Josh Hamilton Whiffing: an Investigation of Concerns

Yesterday, in a surprising yet also entirely unsurprising maneuver, the Angels came out of left field (baseball term) to sign free-agent Josh Hamilton to a five-year contract, worth $125 million. Other high-profile free agents have just recently signed — Ryan Dempster! Anibal Sanchez! — but Hamilton was the big fish, and he’s the guy most people are thinking about. He’s been one of the league’s biggest bats, and he signed with the Angels instead of re-signing with the rival Rangers, as was expected. No move sends actual shock waves, but if certain moves were to send shock waves, this would have been among them.

There are almost countless reasons to be worried about Hamilton’s short- and long-term future. There’s a reason why everybody else was unwilling to guarantee five years, and there’s a reason this decision was apparently made over Jerry Dipoto’s head. A lot of people are worried that Hamilton could have an addiction relapse. A lot of people are worried that Hamilton’s body could break down, as he’s shown signs of physical fragility. At least one person is probably worried that Hamilton could morph into a butterfly and then what would the Angels do with a $25-million butterfly? What worries me, though, and what we’ve talked about here already, is Hamilton’s contact rate. For Josh Hamilton, 2012 was the most recent season, and it was a puzzling season.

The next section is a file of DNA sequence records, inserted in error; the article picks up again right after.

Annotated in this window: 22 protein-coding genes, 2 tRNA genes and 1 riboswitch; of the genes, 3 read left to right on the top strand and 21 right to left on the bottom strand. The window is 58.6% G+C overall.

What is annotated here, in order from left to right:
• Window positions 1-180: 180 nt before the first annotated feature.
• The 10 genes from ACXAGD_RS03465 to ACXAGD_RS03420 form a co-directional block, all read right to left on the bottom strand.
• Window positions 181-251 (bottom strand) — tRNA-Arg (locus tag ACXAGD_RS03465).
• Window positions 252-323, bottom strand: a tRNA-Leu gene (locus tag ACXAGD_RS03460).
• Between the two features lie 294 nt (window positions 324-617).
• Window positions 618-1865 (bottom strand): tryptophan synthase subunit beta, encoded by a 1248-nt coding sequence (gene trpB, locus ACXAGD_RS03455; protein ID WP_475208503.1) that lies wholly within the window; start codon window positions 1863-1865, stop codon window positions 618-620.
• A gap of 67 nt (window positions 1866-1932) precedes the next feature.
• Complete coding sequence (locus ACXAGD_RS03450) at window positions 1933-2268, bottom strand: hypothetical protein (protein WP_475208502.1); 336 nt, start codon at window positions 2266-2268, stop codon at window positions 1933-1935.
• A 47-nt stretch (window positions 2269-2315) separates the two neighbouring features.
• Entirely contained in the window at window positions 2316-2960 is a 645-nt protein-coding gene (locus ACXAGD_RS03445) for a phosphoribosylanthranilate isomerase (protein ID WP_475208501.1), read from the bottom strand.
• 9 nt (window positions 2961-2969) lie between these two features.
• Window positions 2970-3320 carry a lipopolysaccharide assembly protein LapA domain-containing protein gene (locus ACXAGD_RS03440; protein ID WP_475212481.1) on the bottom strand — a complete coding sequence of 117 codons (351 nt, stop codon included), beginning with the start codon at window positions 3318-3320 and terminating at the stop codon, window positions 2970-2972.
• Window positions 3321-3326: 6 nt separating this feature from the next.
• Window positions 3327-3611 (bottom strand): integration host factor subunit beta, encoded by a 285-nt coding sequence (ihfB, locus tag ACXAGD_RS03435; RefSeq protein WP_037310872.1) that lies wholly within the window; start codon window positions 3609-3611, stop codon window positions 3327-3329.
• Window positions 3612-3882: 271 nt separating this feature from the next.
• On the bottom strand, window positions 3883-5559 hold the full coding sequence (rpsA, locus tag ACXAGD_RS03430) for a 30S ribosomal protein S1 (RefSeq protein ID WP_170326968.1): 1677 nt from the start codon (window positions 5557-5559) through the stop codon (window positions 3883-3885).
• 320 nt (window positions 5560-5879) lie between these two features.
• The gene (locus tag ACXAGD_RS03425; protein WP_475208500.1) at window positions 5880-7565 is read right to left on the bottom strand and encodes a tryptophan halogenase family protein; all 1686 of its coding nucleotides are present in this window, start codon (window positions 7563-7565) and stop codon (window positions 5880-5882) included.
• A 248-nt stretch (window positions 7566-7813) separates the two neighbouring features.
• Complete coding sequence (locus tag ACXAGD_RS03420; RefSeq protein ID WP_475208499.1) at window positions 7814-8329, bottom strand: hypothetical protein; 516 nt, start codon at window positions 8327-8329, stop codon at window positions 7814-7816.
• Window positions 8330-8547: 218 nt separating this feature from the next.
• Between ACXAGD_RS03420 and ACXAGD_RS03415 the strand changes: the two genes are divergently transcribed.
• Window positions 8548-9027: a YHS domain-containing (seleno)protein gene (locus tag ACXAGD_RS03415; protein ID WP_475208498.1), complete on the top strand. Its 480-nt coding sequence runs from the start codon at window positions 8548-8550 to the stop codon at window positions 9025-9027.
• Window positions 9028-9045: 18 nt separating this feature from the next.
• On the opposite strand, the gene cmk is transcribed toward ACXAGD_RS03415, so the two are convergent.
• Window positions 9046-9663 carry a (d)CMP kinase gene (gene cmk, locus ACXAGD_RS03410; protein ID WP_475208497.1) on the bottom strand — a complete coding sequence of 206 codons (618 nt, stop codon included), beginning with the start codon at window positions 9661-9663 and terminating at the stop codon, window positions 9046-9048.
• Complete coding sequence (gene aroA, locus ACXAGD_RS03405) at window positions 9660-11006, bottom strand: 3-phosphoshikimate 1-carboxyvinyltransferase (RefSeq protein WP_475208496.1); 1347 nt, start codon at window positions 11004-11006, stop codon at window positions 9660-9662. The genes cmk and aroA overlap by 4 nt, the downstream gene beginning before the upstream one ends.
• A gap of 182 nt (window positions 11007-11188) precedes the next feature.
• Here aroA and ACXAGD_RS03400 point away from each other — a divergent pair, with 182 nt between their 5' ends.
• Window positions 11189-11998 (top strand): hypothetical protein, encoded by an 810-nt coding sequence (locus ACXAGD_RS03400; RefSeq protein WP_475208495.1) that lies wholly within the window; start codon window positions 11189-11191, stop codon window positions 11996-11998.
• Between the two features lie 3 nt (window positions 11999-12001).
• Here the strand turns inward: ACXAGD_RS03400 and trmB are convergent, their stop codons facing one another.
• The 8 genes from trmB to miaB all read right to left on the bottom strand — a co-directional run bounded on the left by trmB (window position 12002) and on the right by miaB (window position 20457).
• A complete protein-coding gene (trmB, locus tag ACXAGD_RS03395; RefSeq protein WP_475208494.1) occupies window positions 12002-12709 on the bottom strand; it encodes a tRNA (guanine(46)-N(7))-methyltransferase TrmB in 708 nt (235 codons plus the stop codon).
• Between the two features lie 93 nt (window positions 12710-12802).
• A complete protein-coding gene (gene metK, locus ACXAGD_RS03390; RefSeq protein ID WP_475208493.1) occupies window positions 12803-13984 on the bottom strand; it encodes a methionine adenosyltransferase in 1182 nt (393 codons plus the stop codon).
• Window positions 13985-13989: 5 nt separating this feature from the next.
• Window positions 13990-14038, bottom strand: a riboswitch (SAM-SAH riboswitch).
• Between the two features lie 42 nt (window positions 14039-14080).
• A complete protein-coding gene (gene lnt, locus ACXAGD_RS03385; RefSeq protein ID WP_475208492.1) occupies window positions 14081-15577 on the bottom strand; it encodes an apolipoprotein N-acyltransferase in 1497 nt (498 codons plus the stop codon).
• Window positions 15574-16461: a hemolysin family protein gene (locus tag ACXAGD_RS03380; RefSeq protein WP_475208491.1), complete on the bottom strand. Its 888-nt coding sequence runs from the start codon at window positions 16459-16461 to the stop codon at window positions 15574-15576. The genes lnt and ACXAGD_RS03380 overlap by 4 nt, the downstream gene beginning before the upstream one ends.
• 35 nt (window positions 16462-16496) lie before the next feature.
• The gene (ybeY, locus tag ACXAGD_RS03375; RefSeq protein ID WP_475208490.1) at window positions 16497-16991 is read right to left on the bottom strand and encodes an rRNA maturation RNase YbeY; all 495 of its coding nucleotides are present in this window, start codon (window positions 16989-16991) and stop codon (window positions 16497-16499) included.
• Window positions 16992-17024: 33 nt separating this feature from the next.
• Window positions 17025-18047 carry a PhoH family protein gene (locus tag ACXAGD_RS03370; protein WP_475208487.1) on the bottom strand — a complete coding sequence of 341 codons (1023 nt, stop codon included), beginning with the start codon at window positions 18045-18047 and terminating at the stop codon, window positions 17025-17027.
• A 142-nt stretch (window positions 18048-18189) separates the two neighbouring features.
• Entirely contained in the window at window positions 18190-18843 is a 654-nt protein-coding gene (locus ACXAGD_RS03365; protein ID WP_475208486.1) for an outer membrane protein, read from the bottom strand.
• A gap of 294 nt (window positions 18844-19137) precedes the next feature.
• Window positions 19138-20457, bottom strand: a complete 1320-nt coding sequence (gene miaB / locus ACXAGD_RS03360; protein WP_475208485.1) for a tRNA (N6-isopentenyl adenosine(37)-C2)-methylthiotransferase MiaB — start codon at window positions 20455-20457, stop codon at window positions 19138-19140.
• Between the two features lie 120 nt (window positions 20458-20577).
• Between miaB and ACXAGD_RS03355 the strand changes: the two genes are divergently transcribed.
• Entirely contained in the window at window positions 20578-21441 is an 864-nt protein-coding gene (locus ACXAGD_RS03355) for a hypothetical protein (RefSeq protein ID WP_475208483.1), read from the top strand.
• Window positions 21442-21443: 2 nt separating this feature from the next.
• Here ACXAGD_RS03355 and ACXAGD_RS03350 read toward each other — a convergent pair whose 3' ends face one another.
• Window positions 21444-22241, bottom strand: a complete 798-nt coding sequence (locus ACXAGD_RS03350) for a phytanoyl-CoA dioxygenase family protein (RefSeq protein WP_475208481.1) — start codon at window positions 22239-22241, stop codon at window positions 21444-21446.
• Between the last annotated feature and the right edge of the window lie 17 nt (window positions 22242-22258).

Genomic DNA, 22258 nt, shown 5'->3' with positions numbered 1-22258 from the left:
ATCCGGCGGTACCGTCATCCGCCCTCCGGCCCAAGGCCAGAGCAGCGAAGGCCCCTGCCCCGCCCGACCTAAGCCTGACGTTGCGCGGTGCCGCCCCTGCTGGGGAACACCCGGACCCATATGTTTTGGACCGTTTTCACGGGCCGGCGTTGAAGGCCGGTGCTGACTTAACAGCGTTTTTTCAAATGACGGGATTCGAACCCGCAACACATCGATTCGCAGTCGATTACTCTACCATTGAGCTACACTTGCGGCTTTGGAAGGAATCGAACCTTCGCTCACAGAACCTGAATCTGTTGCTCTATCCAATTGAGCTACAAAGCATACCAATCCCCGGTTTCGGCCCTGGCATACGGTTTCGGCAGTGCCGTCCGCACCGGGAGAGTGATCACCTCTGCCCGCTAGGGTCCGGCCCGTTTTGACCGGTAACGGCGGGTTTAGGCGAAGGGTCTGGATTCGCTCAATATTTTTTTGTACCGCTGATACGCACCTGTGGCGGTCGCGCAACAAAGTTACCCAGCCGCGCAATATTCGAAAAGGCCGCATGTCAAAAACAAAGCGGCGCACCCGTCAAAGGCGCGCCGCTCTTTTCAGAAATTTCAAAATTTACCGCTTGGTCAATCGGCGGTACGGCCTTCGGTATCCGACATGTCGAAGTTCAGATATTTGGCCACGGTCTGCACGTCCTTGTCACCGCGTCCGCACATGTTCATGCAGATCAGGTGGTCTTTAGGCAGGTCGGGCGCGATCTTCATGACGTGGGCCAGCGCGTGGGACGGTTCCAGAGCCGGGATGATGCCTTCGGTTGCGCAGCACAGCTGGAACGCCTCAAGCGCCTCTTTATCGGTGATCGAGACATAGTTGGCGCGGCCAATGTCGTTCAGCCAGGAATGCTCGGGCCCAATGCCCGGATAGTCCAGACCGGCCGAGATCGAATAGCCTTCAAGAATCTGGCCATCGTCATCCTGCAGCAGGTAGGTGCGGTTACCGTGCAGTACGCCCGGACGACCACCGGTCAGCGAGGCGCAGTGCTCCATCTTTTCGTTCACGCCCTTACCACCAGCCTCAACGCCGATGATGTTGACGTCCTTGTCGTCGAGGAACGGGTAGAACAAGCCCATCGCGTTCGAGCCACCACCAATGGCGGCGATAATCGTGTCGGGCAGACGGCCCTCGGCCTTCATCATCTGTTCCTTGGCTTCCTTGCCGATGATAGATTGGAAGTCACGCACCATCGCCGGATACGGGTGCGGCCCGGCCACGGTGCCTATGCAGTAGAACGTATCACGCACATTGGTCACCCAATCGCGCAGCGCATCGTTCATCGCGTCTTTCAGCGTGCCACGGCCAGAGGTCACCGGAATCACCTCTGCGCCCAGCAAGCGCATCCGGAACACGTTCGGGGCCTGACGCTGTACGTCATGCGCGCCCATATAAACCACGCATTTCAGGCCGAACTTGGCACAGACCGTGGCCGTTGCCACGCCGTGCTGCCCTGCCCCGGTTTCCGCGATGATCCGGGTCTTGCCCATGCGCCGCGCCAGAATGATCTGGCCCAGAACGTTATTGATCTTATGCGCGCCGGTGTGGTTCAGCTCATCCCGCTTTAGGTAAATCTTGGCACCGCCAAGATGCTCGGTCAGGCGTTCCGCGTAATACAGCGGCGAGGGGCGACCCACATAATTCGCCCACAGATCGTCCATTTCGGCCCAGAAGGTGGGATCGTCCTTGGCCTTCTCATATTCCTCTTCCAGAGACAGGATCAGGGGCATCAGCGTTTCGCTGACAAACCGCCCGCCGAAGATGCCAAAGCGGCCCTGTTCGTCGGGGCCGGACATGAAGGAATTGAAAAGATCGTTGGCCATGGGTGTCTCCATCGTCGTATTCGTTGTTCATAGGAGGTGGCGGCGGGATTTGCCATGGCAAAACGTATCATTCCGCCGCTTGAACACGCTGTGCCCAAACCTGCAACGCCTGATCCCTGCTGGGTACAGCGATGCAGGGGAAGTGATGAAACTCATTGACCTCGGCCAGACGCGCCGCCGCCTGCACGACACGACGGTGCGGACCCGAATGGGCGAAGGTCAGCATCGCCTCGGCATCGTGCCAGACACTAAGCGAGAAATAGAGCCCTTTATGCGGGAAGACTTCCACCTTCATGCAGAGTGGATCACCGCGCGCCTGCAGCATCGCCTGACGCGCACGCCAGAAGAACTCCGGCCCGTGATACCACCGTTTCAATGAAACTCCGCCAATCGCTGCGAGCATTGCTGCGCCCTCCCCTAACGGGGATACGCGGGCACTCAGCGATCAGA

What people remember most are feats like this:

Hamilton homered 43 times, and bad players don’t homer 43 times. Hamilton won the American League MVP in 2010, when he homered 32 times. Last year, by results, Josh Hamilton was outstanding, but at the same time, he made a habit of doing this:

I don’t mean he made a habit of striking out against Felix Hernandez, although he did do that five times in seven plate appearances. I mean he made a habit of just generally swinging and missing and striking out. Hamilton struck out more often than ever before, by a significant margin, and he swung and missed with greater frequency than ever before, by a significant margin. Through 2011, Hamilton’s lowest contact rate was just over 72%, and in 2011, it was just under 75%. In 2012, it was just under 65%. In one way, Hamilton got worse; in another way, Hamilton was fantastic.